The first time PsExec is executed on a system, it displays an End User License Agreement (EULA) prompt which the user needs to accept. This creates a registry key: HKCU\Software\Sysinternals\PsExec\EulaAccepted=0x01, which we can see in the logs of the Windows endpoint below.

Registry value set:
RuleName: technique_id=T1569.002,technique_name=Service Execution
EventType: SetValue
UtcTime: 2022-05-20 10:13:18.933
ProcessGuid: {5a1492c8-69bc-6287-9d01-000000000b00}
ProcessId: 5176
Image: C:\PSTools\PsExec.exe
TargetObject: HKU\S-1-5-21-239732096-1583447084-1784059003-1001\SOFTWARE\Sysinternals\PsExec\EulaAccepted
Details: DWORD (0x00000001)
User: WAZUH-LAB\Wazuh-Test

Service creation and deletion

A service named PSEXESVC is created each time PsExec is executed on a machine. It is also deleted once PsExec is exited. These events are logged on the Windows endpoint as seen below.

Registry value set:
RuleName: technique_id=T1543,technique_name=Service Creation
EventType: SetValue
UtcTime: 2022-05-20 10:13:19.028
ProcessGuid: {5a1492c8-602f-6287-0b00-000000000b00}
ProcessId: 656
Image: C:\Windows\system32\services.exe
TargetObject: HKLM\System\CurrentControlSet\Services\PSEXESVC\Type
Details: DWORD (0x00000010)
Registry object added or deleted:
RuleName: technique_id=T1543,technique_name=Service Creation
EventType: DeleteKey
UtcTime: 2022-05-18 12:09:07.593
ProcessGuid: {5a1492c8-df91-6284-0b00-000000000a00}
ProcessId: 648
Image: C:\Windows\system32\services.exe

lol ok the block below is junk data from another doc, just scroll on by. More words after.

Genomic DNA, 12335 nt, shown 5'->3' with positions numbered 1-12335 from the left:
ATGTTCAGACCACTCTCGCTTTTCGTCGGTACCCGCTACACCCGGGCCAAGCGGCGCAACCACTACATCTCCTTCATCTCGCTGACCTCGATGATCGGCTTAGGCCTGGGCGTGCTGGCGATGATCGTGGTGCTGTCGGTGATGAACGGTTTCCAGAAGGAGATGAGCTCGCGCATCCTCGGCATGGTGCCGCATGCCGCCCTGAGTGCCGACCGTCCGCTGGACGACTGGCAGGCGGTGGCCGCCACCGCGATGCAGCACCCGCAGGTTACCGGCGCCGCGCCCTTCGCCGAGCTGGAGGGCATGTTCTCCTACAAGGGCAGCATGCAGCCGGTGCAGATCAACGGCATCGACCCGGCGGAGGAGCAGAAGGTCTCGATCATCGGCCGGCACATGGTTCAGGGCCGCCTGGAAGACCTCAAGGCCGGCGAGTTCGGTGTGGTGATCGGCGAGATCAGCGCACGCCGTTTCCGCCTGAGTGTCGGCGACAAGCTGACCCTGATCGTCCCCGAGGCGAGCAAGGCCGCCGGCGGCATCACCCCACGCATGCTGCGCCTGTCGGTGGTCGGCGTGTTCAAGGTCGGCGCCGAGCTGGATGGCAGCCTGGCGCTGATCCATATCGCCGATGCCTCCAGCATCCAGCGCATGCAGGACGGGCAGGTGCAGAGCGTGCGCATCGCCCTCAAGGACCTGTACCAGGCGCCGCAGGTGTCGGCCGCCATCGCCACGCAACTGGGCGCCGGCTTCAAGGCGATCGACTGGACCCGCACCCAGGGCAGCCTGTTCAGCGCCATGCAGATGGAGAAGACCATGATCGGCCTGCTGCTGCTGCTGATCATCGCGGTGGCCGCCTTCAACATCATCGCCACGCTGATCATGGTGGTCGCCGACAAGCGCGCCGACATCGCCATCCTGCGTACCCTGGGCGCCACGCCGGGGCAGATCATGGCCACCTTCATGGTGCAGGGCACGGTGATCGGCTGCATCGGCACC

TargetObject: HKLM\System\CurrentControlSet\Services\PSEXESVC

Use of named pipes

Named pipes provide communication between processes on the same computer or between processes on different computers within a network. Four named pipes are created when PsExec is running. One is created for the PSEXESVC service, while the other named pipes redirect the stdin, stdout, and stderr processes. Using the pipelist program, we can see the following pipes running on the Windows endpoint:


The logged activities for PSEXESVC named pipe are seen below:

Pipe Created:
RuleName: -
EventType: CreatePipe
UtcTime: 2022-05-20 10:13:19.215
ProcessGuid: {5a1492c8-69bf-6287-9e01-000000000b00}
ProcessId: 3992
Image: C:\Windows\PSEXESVC.exe


Several alerts were triggered on the Wazuh dashboard after PsExec had been executed on the Windows endpoint. The screenshot below shows that Wazuh has detected the usage of PsExec.


In this blog post, we have been able to detect the usage of PsExec on the Windows endpoint. PsExec service creation was detected out of the box by Wazuh, while other activities were detected on the Wazuh platform using custom Wazuh detection rules.